What do you NOTICE over What do you KNOW
Relax parents, you’re off the hook. When you go outside with your kids you don’t need to know everything. In fact, you don’t need to know much of anything at all! Just where you parked the car, where you’re putting the keys and to look both ways when you cross the street.
I won’t bore you with the stats that say we all need to get outside more. I’ll just highlight that every piece of data says more outdoor time and less screen time is a good thing for you and your family. (Richard Louv’s book, Last Child in the Woods, 2005) But we already know this without reading a book. We know it from our youth. From our observations of our kids. And from the way we feel when we get back from an adventure.
And I’m not talking about getting back from a 10 hour hike up Half-Dome. I’m talking about returning from a quick walk around the park. An hour-long adventure around the little loop trail at the nearby nature center. A meandering wander along the river, ditch, stream, knoll, tree-lined-whatever that’s within minutes of your home. (It’s there I swear, more on that in another post.)
You and your loved ones will feel better because in that little gulley or mud puddle is something cool. You know, like an insect or a squirrel or a weird looking plant. And your one job as the parent is to NOTICE IT. You don’t have to KNOW the name, species or bio zone habits.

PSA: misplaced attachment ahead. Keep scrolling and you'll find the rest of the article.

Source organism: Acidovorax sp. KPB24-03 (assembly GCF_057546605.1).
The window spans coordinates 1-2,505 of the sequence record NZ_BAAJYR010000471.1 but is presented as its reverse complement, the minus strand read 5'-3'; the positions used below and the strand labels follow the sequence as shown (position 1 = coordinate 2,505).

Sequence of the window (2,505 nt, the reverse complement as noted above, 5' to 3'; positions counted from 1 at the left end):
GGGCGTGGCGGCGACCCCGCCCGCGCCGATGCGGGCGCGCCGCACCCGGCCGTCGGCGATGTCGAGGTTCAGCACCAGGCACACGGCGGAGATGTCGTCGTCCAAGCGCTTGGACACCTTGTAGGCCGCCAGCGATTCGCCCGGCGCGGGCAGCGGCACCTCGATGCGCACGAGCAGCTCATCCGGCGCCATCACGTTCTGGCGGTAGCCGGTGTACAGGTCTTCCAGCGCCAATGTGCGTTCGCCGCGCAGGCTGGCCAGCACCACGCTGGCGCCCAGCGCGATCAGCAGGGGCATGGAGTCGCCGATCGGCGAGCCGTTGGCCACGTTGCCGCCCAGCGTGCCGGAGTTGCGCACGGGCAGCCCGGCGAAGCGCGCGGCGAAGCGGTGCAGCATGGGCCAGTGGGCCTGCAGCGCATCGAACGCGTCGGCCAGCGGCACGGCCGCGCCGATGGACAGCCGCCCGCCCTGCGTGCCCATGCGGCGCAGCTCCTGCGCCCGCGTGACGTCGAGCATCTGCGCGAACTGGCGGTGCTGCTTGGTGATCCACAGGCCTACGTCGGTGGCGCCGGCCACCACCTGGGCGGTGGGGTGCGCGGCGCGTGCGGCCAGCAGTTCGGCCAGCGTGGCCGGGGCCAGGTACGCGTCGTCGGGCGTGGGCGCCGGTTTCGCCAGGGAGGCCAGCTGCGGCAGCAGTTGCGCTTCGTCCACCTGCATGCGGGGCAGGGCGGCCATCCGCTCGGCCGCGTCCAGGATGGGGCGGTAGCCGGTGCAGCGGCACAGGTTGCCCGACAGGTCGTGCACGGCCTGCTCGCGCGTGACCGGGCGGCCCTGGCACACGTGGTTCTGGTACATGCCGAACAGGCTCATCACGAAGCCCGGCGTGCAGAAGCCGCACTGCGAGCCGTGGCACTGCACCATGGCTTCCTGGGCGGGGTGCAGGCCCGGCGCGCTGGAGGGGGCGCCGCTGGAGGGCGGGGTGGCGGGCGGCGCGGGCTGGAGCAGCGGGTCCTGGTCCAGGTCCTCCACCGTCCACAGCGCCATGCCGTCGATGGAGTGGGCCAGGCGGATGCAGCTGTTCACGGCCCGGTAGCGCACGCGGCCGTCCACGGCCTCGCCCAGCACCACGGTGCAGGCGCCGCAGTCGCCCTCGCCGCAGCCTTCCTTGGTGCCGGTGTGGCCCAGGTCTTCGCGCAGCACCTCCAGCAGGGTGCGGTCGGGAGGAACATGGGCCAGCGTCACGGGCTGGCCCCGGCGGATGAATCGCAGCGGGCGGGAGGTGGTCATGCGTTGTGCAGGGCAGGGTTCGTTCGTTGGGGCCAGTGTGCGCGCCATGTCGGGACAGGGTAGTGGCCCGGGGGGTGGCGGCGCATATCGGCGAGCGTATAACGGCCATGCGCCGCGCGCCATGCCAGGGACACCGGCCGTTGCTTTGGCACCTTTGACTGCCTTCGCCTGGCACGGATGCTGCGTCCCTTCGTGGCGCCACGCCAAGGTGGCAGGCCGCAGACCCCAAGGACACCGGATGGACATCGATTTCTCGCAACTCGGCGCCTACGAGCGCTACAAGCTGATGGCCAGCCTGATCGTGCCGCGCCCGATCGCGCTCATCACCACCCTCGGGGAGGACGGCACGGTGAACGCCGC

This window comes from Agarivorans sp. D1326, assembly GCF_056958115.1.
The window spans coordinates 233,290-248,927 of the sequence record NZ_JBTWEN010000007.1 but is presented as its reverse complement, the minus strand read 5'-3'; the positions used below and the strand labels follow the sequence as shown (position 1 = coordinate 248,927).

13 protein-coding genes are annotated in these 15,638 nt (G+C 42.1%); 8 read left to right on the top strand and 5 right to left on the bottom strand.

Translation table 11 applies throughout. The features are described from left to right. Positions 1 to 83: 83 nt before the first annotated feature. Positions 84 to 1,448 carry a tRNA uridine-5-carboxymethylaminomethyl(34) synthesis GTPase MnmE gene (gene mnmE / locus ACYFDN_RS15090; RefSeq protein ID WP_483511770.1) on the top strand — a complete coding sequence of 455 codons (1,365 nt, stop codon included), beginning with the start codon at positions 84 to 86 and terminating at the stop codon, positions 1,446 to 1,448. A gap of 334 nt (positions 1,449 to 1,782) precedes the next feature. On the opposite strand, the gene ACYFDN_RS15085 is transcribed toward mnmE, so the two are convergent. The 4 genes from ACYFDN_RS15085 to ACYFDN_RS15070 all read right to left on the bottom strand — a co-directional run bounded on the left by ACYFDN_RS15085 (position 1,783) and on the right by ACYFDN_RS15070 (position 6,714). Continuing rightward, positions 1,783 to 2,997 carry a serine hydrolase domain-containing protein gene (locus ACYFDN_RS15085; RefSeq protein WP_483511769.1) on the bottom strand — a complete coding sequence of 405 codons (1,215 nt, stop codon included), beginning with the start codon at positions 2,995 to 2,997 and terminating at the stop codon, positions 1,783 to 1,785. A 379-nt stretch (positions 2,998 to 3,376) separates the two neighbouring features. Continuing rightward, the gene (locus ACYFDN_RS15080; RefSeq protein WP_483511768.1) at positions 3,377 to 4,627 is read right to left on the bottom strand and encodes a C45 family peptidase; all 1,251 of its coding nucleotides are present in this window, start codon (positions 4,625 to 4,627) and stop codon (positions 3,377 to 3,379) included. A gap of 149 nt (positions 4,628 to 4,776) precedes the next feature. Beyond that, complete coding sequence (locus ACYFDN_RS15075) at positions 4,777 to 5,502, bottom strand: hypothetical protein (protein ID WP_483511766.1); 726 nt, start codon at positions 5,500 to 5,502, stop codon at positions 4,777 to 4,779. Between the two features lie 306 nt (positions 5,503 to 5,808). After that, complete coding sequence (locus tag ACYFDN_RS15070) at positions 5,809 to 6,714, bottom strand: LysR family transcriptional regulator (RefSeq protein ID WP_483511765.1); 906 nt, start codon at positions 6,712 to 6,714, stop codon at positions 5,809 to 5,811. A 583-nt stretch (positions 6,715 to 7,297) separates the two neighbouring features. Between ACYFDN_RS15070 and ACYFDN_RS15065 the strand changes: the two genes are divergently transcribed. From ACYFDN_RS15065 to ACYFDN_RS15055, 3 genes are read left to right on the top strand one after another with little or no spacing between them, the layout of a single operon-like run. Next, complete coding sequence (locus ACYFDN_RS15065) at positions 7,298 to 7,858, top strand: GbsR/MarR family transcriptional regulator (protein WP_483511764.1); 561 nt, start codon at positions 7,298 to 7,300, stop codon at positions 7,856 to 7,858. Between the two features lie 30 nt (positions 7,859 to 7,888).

Just ask questions or make open-ended comments.
“Hmmmmm….” Or “What do you notice about that um…er…bush?”
“That’s a tree, dad.”
“We’re studying the difference between trees and bushes in school.”
Then follow that with, “So, what do you notice about that tree?”
And then take your hands off the information steering wheel and let your kid do her thing! “It’s kinda gooey.” “It’s taller than me.” “It looks like a dragon.” All perfect answers. No matter the response it’s a way in for both of you. A way to talk and immerse more in the great outdoors. In other words, developing our wonder muscles.
Just ask questions or make open-ended comments. And then take your hands off the information steering wheel and let your kid do her thing!
We’re too accustomed to needing to know everything immediately all the time. And we’re modeling that for our children. We Google and Wiki and send desperate texts too much. This leaves nothing unknown. Nothing to wonder about.
So put on your “Let’s go see see what we notice” hats and enjoy the walk down the trail with a little less pressure and a lot more wonder.